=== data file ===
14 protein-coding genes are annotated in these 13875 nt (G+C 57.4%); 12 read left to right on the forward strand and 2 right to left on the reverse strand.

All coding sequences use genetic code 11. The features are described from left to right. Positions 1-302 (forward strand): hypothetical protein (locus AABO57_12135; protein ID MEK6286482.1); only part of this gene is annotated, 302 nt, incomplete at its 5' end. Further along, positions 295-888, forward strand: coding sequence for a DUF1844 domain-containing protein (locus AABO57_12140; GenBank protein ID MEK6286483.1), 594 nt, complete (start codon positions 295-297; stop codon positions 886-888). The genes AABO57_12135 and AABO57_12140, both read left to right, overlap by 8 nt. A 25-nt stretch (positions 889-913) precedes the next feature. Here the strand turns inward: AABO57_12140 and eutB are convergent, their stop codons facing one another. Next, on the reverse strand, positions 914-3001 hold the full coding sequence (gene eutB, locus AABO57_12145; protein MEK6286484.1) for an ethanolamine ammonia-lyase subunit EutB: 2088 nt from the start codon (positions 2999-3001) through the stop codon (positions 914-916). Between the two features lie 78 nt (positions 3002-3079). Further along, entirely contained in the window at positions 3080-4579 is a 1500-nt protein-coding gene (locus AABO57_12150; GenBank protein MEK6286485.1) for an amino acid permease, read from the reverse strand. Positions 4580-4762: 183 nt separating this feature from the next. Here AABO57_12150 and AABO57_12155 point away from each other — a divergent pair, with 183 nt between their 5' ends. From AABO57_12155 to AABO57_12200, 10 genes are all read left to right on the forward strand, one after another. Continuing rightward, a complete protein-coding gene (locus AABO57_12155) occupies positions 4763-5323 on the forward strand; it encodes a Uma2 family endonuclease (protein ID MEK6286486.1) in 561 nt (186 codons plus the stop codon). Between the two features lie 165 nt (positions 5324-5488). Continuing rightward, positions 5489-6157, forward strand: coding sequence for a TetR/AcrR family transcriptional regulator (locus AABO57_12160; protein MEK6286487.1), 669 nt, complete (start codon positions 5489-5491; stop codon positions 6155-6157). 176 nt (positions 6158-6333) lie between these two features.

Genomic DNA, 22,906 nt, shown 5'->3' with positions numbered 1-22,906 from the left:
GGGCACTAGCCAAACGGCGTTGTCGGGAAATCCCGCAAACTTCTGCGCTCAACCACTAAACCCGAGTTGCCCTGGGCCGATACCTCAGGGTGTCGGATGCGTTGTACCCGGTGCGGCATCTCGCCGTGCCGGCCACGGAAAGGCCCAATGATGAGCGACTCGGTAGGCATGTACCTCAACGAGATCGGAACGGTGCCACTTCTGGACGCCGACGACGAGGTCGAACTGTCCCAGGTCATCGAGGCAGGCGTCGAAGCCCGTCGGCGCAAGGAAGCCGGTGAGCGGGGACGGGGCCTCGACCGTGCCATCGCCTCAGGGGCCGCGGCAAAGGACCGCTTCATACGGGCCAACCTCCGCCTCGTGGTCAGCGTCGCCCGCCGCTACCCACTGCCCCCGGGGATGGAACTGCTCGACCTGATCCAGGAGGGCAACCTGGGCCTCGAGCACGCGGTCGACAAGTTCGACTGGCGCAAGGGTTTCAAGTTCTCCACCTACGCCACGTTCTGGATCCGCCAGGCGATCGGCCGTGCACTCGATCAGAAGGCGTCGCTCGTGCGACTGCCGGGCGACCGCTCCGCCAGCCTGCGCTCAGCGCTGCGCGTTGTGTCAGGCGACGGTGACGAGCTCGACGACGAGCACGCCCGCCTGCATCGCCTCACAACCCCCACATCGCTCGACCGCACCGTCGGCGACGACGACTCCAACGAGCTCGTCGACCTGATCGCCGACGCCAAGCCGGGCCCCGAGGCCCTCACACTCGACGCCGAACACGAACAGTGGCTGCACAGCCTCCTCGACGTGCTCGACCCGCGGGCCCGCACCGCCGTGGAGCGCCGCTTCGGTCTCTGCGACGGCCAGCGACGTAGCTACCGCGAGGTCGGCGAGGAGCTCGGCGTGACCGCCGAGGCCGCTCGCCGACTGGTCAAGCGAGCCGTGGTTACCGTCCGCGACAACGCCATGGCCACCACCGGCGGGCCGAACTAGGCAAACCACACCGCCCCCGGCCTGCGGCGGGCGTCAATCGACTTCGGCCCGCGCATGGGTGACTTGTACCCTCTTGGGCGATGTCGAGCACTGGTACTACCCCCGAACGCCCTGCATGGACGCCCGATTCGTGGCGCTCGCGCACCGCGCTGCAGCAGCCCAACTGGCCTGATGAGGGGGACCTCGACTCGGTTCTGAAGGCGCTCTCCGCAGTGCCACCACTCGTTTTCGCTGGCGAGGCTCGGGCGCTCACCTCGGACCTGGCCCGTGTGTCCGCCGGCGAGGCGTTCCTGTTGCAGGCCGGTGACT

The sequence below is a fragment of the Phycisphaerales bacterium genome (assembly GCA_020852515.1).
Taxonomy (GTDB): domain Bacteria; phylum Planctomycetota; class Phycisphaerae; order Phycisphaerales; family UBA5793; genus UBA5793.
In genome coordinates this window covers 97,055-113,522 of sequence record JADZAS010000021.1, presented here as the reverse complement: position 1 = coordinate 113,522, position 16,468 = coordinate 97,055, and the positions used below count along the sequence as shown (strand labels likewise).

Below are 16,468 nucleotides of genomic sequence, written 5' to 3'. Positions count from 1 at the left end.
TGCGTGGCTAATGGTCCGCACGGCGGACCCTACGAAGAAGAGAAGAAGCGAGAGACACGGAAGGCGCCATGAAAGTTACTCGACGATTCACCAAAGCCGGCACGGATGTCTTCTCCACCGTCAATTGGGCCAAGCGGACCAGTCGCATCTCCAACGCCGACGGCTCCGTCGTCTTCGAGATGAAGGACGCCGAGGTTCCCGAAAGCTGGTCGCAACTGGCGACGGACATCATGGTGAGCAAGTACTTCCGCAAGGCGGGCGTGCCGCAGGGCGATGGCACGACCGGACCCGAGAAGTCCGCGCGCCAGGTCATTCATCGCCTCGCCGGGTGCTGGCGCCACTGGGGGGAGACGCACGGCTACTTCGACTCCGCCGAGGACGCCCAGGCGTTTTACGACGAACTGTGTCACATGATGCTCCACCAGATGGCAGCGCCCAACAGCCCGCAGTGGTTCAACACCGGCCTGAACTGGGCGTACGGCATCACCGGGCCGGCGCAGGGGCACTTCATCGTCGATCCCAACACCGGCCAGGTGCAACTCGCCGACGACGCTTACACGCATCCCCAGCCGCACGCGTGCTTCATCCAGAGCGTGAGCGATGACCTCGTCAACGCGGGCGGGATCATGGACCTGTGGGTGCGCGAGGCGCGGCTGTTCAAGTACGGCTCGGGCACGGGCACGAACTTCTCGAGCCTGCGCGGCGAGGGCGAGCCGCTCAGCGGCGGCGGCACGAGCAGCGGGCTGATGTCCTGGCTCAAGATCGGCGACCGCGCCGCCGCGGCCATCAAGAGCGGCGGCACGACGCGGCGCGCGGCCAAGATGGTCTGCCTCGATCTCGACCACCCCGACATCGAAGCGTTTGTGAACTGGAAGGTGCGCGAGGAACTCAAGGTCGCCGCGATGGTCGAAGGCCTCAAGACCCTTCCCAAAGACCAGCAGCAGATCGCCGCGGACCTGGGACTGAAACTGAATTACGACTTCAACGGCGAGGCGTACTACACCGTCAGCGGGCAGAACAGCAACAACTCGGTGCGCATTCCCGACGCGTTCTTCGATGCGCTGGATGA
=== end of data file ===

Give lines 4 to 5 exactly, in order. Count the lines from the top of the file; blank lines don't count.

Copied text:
GGGCACTAGCCAAACGGCGTTGTCGGGAAATCCCGCAAACTTCTGCGCTCAACCACTAAACCCGAGTTGCCCTGGGCCGATACCTCAGGGTGTCGGATGCGTTGTACCCGGTGCGGCATCTCGCCGTGCCGGCCACGGAAAGGCCCAATGATGAGCGACTCGGTAGGCATGTACCTCAACGAGATCGGAACGGTGCCACTTCTGGACGCCGACGACGAGGTCGAACTGTCCCAGGTCATCGAGGCAGGCGTCGAAGCCCGTCGGCGCAAGGAAGCCGGTGAGCGGGGACGGGGCCTCGACCGTGCCATCGCCTCAGGGGCCGCGGCAAAGGACCGCTTCATACGGGCCAACCTCCGCCTCGTGGTCAGCGTCGCCCGCCGCTACCCACTGCCCCCGGGGATGGAACTGCTCGACCTGATCCAGGAGGGCAACCTGGGCCTCGAGCACGCGGTCGACAAGTTCGACTGGCGCAAGGGTTTCAAGTTCTCCACCTACGCCACGTTCTGGATCCGCCAGGCGATCGGCCGTGCACTCGATCAGAAGGCGTCGCTCGTGCGACTGCCGGGCGACCGCTCCGCCAGCCTGCGCTCAGCGCTGCGCGTTGTGTCAGGCGACGGTGACGAGCTCGACGACGAGCACGCCCGCCTGCATCGCCTCACAACCCCCACATCGCTCGACCGCACCGTCGGCGACGACGACTCCAACGAGCTCGTCGACCTGATCGCCGACGCCAAGCCGGGCCCCGAGGCCCTCACACTCGACGCCGAACACGAACAGTGGCTGCACAGCCTCCTCGACGTGCTCGACCCGCGGGCCCGCACCGCCGTGGAGCGCCGCTTCGGTCTCTGCGACGGCCAGCGACGTAGCTACCGCGAGGTCGGCGAGGAGCTCGGCGTGACCGCCGAGGCCGCTCGCCGACTGGTCAAGCGAGCCGTGGTTACCGTCCGCGACAACGCCATGGCCACCACCGGCGGGCCGAACTAGGCAAACCACACCGCCCCCGGCCTGCGGCGGGCGTCAATCGACTTCGGCCCGCGCATGGGTGACTTGTACCCTCTTGGGCGATGTCGAGCACTGGTACTACCCCCGAACGCCCTGCATGGACGCCCGATTCGTGGCGCTCGCGCACCGCGCTGCAGCAGCCCAACTGGCCTGATGAGGGGGACCTCGACTCGGTTCTGAAGGCGCTCTCCGCAGTGCCACCACTCGTTTTCGCTGGCGAGGCTCGGGCGCTCACCTCGGACCTGGCCCGTGTGTCCGCCGGCGAGGCGTTCCTGTTGCAGGCCGGTGACT

The sequence below is a fragment of the Phycisphaerales bacterium genome (assembly GCA_020852515.1).